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written by
Marianne C. Ophardt
WSU Extension Faculty
for the Tri-City Herald, Kennewick, WA
The Thanksgiving holiday is just around the corner. This is the time of year when cranberries make their traditional appearance at the dinner table as cranberry sauce and cranberry jelly. What many don’t know about cranberries is that they’re one of the many agricultural fruit crops that we produce in Washington. The largest producers of cranberries in the U.S. are Wisconsin and Massachusetts, but Washington, Oregon, and New Jersey are also major producers.

The American cranberry (Vaccinium macrocarpon also known as Oxycoccus macrocarpus) is related to its cousin the blueberry and both are in the same family as rhododendrons and azaleas.
Cranberry is an evergreen shrubby trailing plant that spreads by runners or rhizomes. From these rhizomes, upright ‘verticals’ or branches grow. Flowers and then fruit are produced at the ends of the uprights.

The plants are native to boggy areas and adapted to growing in wetland conditions not easily met in most garden situations, especially in eastern Washington. Perhaps its because of the popular cranberry juice commercials on television, most people think that cranberries grow in water all year long. That’s not so. While tolerant of flooded soils, they are not kept under water during the growing season. Flooding is used for harvesting and for winter protection and protection from heat where needed.

If you visit a cranberry bog in western Washington you will note that the sides of the fields are diked with soil. This is done so they can flood the field or ‘bog’ in the fall when the berries are ripe. The sound berries have pockets of air inside which allow them to float. These berries are then skimmed off the top of the water. However, berries harvested for the fresh market at Thanksgiving time are picked ‘dry’ when the fields are not flooded. This is only 5 to 10 per cent of the entire cranberry crop, the rest of the berries are processed for a variety of uses, such as juice and drying. The white cranberry juice available in recent years comes from cranberries that are harvested when mature but before they develop their red color.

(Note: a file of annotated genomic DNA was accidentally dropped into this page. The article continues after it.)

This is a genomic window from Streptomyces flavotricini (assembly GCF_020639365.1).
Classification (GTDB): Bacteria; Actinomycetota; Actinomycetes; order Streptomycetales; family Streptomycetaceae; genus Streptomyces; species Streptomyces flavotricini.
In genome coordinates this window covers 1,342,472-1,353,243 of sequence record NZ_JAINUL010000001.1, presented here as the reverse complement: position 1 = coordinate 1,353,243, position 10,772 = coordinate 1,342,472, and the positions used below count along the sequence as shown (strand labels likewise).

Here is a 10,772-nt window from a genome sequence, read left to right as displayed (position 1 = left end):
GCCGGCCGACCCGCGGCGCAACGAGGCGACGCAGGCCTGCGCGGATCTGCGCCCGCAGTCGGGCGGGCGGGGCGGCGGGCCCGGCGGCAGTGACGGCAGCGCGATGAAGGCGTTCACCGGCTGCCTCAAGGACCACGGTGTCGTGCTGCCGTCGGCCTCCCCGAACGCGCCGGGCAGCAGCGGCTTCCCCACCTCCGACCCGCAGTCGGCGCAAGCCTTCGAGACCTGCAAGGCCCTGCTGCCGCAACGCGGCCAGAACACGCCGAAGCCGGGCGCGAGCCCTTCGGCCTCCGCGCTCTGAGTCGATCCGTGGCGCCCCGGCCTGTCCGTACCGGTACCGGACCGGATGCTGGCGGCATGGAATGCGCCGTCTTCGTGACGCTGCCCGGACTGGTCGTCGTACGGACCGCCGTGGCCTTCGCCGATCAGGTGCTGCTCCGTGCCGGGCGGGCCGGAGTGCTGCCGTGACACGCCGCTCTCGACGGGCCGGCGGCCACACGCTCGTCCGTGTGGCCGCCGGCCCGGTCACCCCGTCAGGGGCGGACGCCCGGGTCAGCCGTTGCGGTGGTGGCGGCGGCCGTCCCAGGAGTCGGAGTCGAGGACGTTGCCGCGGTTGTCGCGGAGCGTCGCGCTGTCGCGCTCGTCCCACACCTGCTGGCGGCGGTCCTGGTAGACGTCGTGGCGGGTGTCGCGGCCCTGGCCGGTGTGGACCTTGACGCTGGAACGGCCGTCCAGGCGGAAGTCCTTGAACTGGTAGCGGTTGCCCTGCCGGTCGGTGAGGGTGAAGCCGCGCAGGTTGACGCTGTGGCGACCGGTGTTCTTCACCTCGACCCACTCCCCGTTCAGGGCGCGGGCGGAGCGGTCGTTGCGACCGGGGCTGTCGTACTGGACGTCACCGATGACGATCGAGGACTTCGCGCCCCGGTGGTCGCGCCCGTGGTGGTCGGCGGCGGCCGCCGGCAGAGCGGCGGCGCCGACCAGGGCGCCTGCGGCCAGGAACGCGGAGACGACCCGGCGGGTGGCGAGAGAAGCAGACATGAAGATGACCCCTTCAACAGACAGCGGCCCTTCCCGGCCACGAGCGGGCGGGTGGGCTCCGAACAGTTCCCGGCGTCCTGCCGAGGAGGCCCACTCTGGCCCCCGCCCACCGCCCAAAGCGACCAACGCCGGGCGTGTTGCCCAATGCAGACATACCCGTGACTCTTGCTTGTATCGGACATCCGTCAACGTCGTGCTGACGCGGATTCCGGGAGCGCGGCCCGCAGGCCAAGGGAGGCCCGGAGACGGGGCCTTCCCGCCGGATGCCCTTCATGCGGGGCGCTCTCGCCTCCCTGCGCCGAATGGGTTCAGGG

(If you haven’t ever cooked cranberries for a whole berry cranberry sauce, you should. It’s fun. As you cook the berries they audibly pop as they ‘explode’ under heat. A sweetened whole berry sauce flavored with orange zest is wonderful.)

As noted, most gardeners can’t successfully grow cranberries in a regular garden bed or landscape. However, some do grow the American cranberry bush. This plant is not related to the American cranberry… they just share a similar common name. The American cranberry bush (Viburnum opulus L. var. americanum Aiton) also known as the highbush cranberry is a large upright multi-stemmed dense shrub growing from eight to twelve feet in height. There are more ‘compact’ cultivars that grow to a more ‘diminutive’ six feet tall.

With age, the shrub develops a rounded shape. The maple-like three-lobed leaves are green during the summer turning purple to red in the fall. It has pretty ‘lacecap’ white flowers produced in late spring followed by red fruit that persists through fall and into winter. The red berries looks a little like the true cranberry in size and color and they are edible, but very tart.

The American cranberry bush does best in slightly acid, well-drained moist soils, but is adaptable to different soil types and soil pH. Because of a shallow root system, it’s not a drought tolerant plant In our region it benefits from regular irrigation and an organic mulch to keep the soil moist.

Viburnums are a great landscape shrub. Give one of the compact or dwarf cultivars of the American cranberry bush a try, but don’t be misled by the name. It won’t yield real cranberries for your Thanksgiving feast. However, the berries supposedly make tasty jams or jellies, plus birds and other wildlife enjoy the fruit too.

Published: 10/27/2007 2:32 PM



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